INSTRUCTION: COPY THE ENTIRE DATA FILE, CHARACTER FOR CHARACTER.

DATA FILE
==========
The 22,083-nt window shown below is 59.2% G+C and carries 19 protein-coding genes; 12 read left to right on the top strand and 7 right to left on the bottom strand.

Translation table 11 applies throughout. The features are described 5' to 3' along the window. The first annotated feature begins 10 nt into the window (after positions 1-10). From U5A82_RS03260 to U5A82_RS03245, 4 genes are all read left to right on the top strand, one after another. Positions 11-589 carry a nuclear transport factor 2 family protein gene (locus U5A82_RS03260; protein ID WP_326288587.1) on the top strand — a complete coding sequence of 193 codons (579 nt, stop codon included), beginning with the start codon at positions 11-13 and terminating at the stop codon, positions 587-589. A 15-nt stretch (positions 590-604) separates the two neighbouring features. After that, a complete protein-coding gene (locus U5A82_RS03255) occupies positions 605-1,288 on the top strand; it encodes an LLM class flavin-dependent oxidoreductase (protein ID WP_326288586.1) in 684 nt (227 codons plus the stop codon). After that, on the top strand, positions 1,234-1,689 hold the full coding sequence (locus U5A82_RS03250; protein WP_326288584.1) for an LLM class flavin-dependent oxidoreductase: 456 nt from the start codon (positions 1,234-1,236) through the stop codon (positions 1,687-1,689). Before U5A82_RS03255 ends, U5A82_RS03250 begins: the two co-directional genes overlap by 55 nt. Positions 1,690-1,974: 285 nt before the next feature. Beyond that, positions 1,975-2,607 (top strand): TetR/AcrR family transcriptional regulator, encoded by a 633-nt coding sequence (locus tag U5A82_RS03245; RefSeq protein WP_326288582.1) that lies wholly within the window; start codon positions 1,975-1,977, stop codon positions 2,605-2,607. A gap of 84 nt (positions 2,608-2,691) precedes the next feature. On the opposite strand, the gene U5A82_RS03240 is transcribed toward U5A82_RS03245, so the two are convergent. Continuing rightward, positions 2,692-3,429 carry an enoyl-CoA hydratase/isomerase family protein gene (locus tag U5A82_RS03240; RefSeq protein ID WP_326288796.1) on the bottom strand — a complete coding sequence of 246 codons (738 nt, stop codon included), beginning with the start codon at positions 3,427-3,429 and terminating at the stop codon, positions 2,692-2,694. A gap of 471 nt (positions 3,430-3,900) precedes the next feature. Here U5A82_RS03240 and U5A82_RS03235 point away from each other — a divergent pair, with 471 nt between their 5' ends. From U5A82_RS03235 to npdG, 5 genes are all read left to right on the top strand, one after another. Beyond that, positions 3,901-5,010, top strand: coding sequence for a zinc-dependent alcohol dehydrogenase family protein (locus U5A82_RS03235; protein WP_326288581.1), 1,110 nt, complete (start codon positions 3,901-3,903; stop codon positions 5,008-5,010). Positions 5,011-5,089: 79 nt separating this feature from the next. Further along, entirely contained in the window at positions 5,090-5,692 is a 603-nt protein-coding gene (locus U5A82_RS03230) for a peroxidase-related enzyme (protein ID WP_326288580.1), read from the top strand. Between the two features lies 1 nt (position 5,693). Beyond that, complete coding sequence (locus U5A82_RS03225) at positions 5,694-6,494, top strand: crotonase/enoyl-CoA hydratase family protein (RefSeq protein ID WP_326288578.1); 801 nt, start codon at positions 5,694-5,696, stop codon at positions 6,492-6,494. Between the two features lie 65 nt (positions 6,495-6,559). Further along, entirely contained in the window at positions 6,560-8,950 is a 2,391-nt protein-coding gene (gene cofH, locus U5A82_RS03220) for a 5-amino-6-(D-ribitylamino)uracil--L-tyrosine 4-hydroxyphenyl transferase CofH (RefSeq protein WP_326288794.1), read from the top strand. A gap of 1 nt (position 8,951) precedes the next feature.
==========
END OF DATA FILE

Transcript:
The 22,083-nt window shown below is 59.2% G+C and carries 19 protein-coding genes; 12 read left to right on the top strand and 7 right to left on the bottom strand.

Translation table 11 applies throughout. The features are described 5' to 3' along the window. The first annotated feature begins 10 nt into the window (after positions 1-10). From U5A82_RS03260 to U5A82_RS03245, 4 genes are all read left to right on the top strand, one after another. Positions 11-589 carry a nuclear transport factor 2 family protein gene (locus U5A82_RS03260; protein ID WP_326288587.1) on the top strand — a complete coding sequence of 193 codons (579 nt, stop codon included), beginning with the start codon at positions 11-13 and terminating at the stop codon, positions 587-589. A 15-nt stretch (positions 590-604) separates the two neighbouring features. After that, a complete protein-coding gene (locus U5A82_RS03255) occupies positions 605-1,288 on the top strand; it encodes an LLM class flavin-dependent oxidoreductase (protein ID WP_326288586.1) in 684 nt (227 codons plus the stop codon). After that, on the top strand, positions 1,234-1,689 hold the full coding sequence (locus U5A82_RS03250; protein WP_326288584.1) for an LLM class flavin-dependent oxidoreductase: 456 nt from the start codon (positions 1,234-1,236) through the stop codon (positions 1,687-1,689). Before U5A82_RS03255 ends, U5A82_RS03250 begins: the two co-directional genes overlap by 55 nt. Positions 1,690-1,974: 285 nt before the next feature. Beyond that, positions 1,975-2,607 (top strand): TetR/AcrR family transcriptional regulator, encoded by a 633-nt coding sequence (locus tag U5A82_RS03245; RefSeq protein WP_326288582.1) that lies wholly within the window; start codon positions 1,975-1,977, stop codon positions 2,605-2,607. A gap of 84 nt (positions 2,608-2,691) precedes the next feature. On the opposite strand, the gene U5A82_RS03240 is transcribed toward U5A82_RS03245, so the two are convergent. Continuing rightward, positions 2,692-3,429 carry an enoyl-CoA hydratase/isomerase family protein gene (locus tag U5A82_RS03240; RefSeq protein ID WP_326288796.1) on the bottom strand — a complete coding sequence of 246 codons (738 nt, stop codon included), beginning with the start codon at positions 3,427-3,429 and terminating at the stop codon, positions 2,692-2,694. A gap of 471 nt (positions 3,430-3,900) precedes the next feature. Here U5A82_RS03240 and U5A82_RS03235 point away from each other — a divergent pair, with 471 nt between their 5' ends. From U5A82_RS03235 to npdG, 5 genes are all read left to right on the top strand, one after another. Beyond that, positions 3,901-5,010, top strand: coding sequence for a zinc-dependent alcohol dehydrogenase family protein (locus U5A82_RS03235; protein WP_326288581.1), 1,110 nt, complete (start codon positions 3,901-3,903; stop codon positions 5,008-5,010). Positions 5,011-5,089: 79 nt separating this feature from the next. Further along, entirely contained in the window at positions 5,090-5,692 is a 603-nt protein-coding gene (locus U5A82_RS03230) for a peroxidase-related enzyme (protein ID WP_326288580.1), read from the top strand. Between the two features lies 1 nt (position 5,693). Beyond that, complete coding sequence (locus U5A82_RS03225) at positions 5,694-6,494, top strand: crotonase/enoyl-CoA hydratase family protein (RefSeq protein ID WP_326288578.1); 801 nt, start codon at positions 5,694-5,696, stop codon at positions 6,492-6,494. Between the two features lie 65 nt (positions 6,495-6,559). Further along, entirely contained in the window at positions 6,560-8,950 is a 2,391-nt protein-coding gene (gene cofH, locus U5A82_RS03220) for a 5-amino-6-(D-ribitylamino)uracil--L-tyrosine 4-hydroxyphenyl transferase CofH (RefSeq protein WP_326288794.1), read from the top strand. A gap of 1 nt (position 8,951) precedes the next feature.